REVIEW: The Hunt

30 05 2012

Cannes Film Festival

I wasn’t invited to serve on Nanni Moretti’s jury this year, but if I had been, my vote for the Palme D’Or would have gone to Thomas Vinterberg’s “The Hunt” without question or hesitation.  More than any of the twelve competition films I saw, it captivated me from the outset and proceeded to shake me to my core all the way to its jarring ending.  Much like “In a Better World” or “The Class,” this film has the ability to play well in any country and in any language due to the universality of its story.

I quickly forgot I was reading subtitles as I got drawn into the film’s narrative.  Vinterberg’s film, which he also co-wrote with Tobias Lindholm, has echoes of Arthur Miller, one of the biggest compliments I can provide to a piece of writing.  This contemporary “Crucible” follows Mads Mikkelsen as Lucas, a Danish kindergarten teacher, as he must fend off accusations of indecent exposure to a young child and the ensuing social stigmatization.  While Lucas is reserved, Mikkelsen never lets us doubt for a second that his character is an upright man who is merely the victim of a child’s curiosity being spun into something untrue.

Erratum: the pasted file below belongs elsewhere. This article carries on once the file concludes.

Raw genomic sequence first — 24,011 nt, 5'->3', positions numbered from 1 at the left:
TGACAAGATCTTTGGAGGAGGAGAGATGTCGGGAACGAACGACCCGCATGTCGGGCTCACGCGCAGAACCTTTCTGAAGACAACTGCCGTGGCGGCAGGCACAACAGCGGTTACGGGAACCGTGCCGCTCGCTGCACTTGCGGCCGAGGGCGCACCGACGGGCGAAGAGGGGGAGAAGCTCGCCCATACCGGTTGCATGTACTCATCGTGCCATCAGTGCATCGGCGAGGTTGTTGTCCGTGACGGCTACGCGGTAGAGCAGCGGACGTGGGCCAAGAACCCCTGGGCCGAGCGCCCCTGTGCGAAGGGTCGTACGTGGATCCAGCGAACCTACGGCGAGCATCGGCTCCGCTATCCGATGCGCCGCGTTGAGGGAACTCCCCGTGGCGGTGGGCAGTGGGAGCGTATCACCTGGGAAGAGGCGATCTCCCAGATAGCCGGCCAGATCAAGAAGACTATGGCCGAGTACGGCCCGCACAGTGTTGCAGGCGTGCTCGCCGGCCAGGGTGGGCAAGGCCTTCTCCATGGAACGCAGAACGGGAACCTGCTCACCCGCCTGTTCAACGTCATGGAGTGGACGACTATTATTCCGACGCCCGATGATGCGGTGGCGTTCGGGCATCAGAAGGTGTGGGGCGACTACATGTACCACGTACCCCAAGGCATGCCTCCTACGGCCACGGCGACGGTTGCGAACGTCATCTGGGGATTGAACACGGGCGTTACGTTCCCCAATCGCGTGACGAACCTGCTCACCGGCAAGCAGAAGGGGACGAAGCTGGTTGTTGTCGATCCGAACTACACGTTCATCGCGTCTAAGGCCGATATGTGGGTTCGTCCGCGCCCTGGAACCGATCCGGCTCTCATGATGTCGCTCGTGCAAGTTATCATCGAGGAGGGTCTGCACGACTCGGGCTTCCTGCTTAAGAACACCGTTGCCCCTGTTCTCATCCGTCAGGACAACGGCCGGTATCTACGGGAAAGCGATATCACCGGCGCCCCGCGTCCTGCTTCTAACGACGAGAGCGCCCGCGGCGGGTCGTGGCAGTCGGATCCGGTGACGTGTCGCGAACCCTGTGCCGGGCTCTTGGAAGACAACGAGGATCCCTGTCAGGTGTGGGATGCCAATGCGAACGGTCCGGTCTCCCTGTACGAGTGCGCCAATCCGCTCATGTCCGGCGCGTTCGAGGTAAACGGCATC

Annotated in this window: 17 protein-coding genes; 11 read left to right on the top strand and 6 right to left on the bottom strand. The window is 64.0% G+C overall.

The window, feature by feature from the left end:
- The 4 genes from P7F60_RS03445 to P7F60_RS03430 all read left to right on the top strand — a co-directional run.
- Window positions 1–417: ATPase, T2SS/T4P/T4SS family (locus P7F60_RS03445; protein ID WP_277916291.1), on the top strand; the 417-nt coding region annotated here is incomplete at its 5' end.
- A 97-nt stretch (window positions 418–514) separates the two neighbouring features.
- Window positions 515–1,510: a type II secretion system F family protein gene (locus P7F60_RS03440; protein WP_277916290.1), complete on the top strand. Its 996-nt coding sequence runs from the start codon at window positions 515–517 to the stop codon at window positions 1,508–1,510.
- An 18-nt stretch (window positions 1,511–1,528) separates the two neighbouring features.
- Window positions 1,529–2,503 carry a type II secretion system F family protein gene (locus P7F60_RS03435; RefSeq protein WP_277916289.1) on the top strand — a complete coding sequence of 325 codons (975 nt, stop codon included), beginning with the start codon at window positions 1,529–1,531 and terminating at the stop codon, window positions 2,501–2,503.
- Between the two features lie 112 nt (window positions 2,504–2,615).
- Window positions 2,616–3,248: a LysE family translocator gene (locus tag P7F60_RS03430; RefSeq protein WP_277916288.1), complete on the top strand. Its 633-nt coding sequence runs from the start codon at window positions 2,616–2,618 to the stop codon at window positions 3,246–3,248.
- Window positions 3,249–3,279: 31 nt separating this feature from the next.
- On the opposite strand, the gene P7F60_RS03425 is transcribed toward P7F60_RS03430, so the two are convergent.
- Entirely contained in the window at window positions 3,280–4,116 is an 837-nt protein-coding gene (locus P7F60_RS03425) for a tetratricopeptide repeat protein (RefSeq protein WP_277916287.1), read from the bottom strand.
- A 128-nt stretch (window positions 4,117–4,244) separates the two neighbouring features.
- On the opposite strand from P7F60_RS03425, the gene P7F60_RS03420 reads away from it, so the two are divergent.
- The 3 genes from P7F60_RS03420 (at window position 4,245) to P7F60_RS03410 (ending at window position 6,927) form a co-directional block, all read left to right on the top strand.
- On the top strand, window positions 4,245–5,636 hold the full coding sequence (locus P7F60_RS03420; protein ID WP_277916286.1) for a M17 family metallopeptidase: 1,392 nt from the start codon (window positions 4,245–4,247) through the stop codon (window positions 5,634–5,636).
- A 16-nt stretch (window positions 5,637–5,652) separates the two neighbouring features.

And Mikkelsen, rightful and deserving winner of the Best Actor prize at Cannes, keeps our eyes glued to the screen as we watch the harrowing toll of these false charges on his psyche as well as his estranged son.  The story unfolds rather predictably for the first two acts (no thanks to Arthur Miller), but Mikkelsen really goes unhinged in the film’s finale and absolutely kills it.  As the metaphorically hunted of the film’s title, he begins to strike back against those who defiled his reputation based on baseless and circumstantial evidence.

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